To be eligible for adjustment of status under the VAWA II, the woman must show one of the following:
- Their marriage was ended within the past two years for reasons connected to domestic violence;
- The abuser lost his or her immigration status within the past two years for reasons related to domestic violence;
- If a US citizen, the abuser died within the past two years; or
- The abuser was or is a bigamist
The VAWA II also created a new category of non-immigrant visa. To be eligible for this “U” visa, the applicant must have suffered “substantial physical or mental abuse” because of a variety of crimes, including domestic abuse and involuntary servitude. The applicant must have information relating to this crime that would be of assistance to law enforcement in investigating or prosecuting it. There is an annual limit of 10,000 U visas. U visa holders are work authorized, and are able to apply for adjustment of status after three years.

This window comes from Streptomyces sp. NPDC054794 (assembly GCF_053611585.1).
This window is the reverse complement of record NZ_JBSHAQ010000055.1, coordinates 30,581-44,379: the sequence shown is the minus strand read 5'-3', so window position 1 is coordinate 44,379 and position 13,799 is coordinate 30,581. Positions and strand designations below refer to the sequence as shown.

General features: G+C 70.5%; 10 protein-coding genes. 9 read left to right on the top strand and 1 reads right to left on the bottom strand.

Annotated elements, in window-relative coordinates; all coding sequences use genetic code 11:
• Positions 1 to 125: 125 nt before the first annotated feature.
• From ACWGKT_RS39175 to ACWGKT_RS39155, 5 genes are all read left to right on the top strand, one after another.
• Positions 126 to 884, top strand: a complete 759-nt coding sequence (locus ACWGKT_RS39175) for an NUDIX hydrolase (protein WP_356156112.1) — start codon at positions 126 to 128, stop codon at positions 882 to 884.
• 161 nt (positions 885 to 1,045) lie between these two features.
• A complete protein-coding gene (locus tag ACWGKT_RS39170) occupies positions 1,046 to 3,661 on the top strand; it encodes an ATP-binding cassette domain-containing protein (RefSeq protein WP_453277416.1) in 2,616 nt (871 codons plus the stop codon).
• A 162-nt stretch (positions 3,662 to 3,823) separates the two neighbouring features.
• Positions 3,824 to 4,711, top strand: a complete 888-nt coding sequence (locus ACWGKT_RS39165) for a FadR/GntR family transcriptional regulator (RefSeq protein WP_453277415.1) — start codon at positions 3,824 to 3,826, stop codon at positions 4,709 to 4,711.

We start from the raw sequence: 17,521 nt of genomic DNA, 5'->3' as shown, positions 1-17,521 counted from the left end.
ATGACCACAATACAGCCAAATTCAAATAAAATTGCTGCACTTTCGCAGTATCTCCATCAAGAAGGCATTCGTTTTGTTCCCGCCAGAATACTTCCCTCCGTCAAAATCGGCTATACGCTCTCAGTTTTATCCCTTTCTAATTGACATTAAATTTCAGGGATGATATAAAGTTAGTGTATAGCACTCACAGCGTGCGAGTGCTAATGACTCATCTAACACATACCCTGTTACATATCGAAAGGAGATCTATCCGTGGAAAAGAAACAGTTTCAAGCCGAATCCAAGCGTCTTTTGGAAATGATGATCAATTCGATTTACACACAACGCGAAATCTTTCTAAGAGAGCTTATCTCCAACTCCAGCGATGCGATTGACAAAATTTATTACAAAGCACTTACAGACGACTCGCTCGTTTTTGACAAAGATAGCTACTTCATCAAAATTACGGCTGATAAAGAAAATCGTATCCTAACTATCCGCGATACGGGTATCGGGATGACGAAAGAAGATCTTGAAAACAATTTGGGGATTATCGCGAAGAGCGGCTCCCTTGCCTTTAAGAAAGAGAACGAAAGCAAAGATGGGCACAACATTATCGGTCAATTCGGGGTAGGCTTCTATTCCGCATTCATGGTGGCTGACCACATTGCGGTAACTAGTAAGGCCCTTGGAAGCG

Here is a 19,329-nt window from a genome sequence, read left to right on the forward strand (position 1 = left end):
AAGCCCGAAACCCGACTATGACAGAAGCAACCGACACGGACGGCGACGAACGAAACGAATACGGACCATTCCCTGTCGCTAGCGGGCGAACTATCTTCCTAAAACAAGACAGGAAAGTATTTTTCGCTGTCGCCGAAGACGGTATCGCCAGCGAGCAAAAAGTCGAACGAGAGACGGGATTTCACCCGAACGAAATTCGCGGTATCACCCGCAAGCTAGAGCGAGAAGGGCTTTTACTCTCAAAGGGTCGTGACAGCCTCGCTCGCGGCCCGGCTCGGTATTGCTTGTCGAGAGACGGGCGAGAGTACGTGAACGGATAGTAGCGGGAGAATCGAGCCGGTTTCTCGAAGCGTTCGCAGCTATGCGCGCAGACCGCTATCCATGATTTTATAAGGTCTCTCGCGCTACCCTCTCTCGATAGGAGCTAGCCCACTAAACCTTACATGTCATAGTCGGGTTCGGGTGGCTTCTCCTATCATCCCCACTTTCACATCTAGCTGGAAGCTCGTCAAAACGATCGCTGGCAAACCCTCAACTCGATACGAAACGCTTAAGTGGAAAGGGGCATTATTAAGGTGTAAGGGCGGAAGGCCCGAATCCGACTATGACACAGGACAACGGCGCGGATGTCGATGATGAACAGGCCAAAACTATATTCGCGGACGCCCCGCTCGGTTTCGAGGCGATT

One of the eligibility requirements is that a self-petitioner must demonstrate that he/she is a person of good moral character. A VAWA-based self-petition will be denied or revoked if the record contains evidence to establish that the self-petitioner lacks good moral character. The inquiry into good moral character focuses on the three years immediately preceding the filing of the self-petition, but the adjudicating officer may investigate the self-petitioner’s character beyond the three-year period when there is reason to believe that the self- petitioner may not have been a person of good moral character during that time. A self-petitioner’s claim of good moral character will be evaluated on a case-by-case basis taking into account the provisions of section 101(f) of the Act and the standards of the average citizen in the community.
Other provisions in the VAWA II allow people who have adjusted status under it to apply for naturalization in three, rather than five years.